With the flip of a door placard from “closed” to “open” or the tug of a chain turning on a blinking neon light, Fairbanks restaurants returned to full capacity dining Friday, more than two months after a state mandate halted dine-in service across Alaska in the wake of the COVID-19 pandemic.

For guests long cooped up at home because of social distancing or self-isolating, it was a time to celebrate — grabbing a bite to eat from a favorite local spot or enjoying a drink on a deck overlooking the Chena River.

“It’s social interaction, getting out, not having to cook your own food, having a drink with friends,” said Dina Barkhuff, who was having lunch with her daughter, Ava, 9, and friend, Caitlin Taylor, upstairs on the deck at Salty’s On 2nd in downtown Fairbanks. “We’re very happy to be back and supporting our local businesses.”

That support didn’t go unnoticed. As afternoon diners placed their orders or packed up take-home containers with leftovers, restaurant owners were quick to express thanks for both patrons and opening fully.

“It feels good, it does,” said Salty’s On 2nd co-owner Monica Kissinger. “I’m happy to be open and feel like we’re doing everything we need to do to follow the rules and to continue with a lot of stuff, like not overseating our restaurant and making sure everything is clean. We’re a new business, so we’re excited about putting ourselves out there to introduce us.”

On March 18, a state mandate closed restaurants to in-house seating, limiting them to delivery or pickup options only. Some restaurants opted to do that while others closed either temporarily or permanently. On April 24, the state eased dining restrictions, allowing restaurants to operate at 25% capacity with mandated social distancing between tables and employees wearing face masks, among other safeguards. On May 8, the state upped the capacity limits to 50%. Now, with full service restored, restaurant owners are hoping guests return.

“We are looking forward to be able to be open again. The takeout time brought a lot of challenges for our restaurant,” said Vanessa Stebbins, Salty’s On 2nd’s co-owner. “We feel like the mandates before were needed but we’ve proven, as Alaskans, we can be responsible and have what it takes to run our community and stay open and allow our businesses to thrive.”

At Bobby’s Downtown, sibling owners Rena and Bobby Nikolaides are grateful to be open, but Rena said the concern is if the dining public is ready to return. The Nikolaideses are keeping social distancing in place at Bobby’s Downtown — seating guests at every other table — and are using cardboard cutouts of celebrities to fill empty seats.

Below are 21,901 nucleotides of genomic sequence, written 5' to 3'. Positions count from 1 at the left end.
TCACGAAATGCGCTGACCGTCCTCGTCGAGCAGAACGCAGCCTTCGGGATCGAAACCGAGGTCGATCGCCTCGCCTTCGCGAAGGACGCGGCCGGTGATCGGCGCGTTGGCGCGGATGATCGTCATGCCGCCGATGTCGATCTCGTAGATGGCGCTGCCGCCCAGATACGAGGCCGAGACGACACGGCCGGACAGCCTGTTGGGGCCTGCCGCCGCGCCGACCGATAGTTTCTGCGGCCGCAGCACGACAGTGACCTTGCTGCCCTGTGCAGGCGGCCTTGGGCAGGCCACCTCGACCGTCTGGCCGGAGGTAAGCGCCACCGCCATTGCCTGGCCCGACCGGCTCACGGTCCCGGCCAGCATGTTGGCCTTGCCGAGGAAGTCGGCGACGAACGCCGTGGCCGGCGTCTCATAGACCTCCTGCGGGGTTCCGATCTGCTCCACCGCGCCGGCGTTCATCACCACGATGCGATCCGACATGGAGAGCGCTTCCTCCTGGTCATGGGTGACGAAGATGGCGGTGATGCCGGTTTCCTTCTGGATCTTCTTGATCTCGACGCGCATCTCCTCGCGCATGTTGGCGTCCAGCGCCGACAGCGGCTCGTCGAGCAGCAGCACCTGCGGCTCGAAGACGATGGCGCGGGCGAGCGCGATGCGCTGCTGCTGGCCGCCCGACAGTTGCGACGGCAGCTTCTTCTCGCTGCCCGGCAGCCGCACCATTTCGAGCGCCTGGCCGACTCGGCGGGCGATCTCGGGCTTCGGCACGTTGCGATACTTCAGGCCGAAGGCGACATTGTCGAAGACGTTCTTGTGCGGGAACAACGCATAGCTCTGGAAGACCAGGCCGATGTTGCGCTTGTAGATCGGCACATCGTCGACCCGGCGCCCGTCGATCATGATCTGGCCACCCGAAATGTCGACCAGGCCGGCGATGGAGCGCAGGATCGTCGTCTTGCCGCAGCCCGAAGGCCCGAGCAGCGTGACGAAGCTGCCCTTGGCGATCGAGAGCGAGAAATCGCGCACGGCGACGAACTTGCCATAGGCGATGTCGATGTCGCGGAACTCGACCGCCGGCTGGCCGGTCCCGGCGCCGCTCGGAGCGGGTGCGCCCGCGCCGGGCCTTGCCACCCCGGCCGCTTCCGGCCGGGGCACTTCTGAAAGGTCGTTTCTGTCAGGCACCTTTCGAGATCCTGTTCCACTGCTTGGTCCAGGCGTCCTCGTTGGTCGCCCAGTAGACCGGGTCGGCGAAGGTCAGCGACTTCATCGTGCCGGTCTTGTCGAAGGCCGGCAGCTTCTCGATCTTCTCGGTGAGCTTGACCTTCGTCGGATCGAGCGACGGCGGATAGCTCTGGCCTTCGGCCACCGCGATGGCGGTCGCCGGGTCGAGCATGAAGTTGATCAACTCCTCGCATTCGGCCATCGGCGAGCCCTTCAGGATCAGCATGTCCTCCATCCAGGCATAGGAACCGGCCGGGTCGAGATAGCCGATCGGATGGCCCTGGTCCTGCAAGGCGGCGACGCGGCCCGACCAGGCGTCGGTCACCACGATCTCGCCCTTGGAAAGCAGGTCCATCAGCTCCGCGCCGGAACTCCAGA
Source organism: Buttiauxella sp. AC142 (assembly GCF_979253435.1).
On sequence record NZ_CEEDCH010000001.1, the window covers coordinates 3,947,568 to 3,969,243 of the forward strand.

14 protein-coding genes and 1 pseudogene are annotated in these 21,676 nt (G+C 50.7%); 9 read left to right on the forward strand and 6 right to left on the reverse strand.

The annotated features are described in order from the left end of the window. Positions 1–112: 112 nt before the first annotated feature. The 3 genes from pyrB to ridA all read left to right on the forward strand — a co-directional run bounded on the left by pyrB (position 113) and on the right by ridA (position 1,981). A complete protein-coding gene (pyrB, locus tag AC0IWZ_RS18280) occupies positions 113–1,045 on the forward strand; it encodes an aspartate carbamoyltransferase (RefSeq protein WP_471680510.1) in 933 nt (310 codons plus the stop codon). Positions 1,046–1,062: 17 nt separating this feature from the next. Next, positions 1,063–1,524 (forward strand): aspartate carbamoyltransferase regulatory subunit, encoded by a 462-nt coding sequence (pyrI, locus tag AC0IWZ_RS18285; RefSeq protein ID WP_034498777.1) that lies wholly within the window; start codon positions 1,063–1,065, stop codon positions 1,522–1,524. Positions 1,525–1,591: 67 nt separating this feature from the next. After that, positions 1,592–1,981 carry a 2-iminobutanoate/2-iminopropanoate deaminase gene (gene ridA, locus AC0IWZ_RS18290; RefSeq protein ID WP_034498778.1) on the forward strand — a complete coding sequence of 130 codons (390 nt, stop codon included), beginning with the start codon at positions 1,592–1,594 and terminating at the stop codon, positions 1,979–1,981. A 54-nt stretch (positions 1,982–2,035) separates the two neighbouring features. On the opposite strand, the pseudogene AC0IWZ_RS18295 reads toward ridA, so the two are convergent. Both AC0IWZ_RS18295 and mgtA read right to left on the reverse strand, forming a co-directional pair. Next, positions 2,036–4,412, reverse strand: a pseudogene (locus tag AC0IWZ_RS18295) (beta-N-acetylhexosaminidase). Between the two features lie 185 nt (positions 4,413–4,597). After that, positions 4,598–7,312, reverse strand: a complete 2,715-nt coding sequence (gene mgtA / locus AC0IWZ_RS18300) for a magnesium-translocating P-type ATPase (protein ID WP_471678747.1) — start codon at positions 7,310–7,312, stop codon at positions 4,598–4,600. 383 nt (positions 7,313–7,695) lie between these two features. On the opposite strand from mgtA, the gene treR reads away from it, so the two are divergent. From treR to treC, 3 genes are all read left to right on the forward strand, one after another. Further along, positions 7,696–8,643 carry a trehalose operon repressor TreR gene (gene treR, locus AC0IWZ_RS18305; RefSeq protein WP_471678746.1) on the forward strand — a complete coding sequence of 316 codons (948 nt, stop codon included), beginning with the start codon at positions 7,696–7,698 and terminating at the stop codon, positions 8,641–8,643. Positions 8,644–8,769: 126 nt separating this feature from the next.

“Our hope is people start coming out and see how we’re doing things,” she said. “We want want them to know we are keeping that distancing, so we will have a table between them. I think that gives a peace of mind — but we’re not going to open at full capacity yet.”

At Pike’s Landing, that distancing is in effect, too, as tables on the deck are already spaced 6 feet from each other, said Elizabeth Young, a Pike’s supervisor. But, she added, there are still measures in place like wiping down menus and frequent hand-washing as well as encouraging guests to keep groups small.

“Make responsible choices to come out in groups of three or with close family — not people you aren’t usually around,” she said. “Our locals have really come out to support us. We’re going to live or die by our local support this year.”

Two of those locals on Pike’s deck Friday were Candace Ramsarran and her mom, Cathy Keyes. The two were out celebrating a new job Ramsarran landed, which called for an order of beer-battered halibut. It was the first time either of them have been out to a restaurant since the shutdown started March 18.

“My mom was just telling me, ‘I just want to sit down and be out to dinner and I just miss being outside,’ and I was like we’re going to the deck at Pike’s,” Ramsarran said.

Her mom added, “Hopefully, everybody in Fairbanks will be back to normal. I’m really excited for that.”

Miguel Montes De Oca, owner and chef at Miguel’s Authentic Mexican Cuisine, expressed the same outlook — relief to be open punctuated with a sense of caution.

“We’re at about 70% (seating), and we don’t have all our staff back,” he said. “That’s to do better customer service, a better job. It’s better to do that than open at 100% and have customers upset. That’s not a good thing.”

Yolanda Casillas, manager of Taco Azteca/Mayan Palace, expressed excitement about being back open and said she was thankful for her customer base but that she realizes it will be long process.

“We did baby steps like everybody else, following the rules — 25%, 50%, and now 100%,” she said. “We keep taking precautions but we’re open. We’re just trying to survive.”

Contact Features Editor Gary Black at 459-7504 or at twitter.com/FDNMfeatures.

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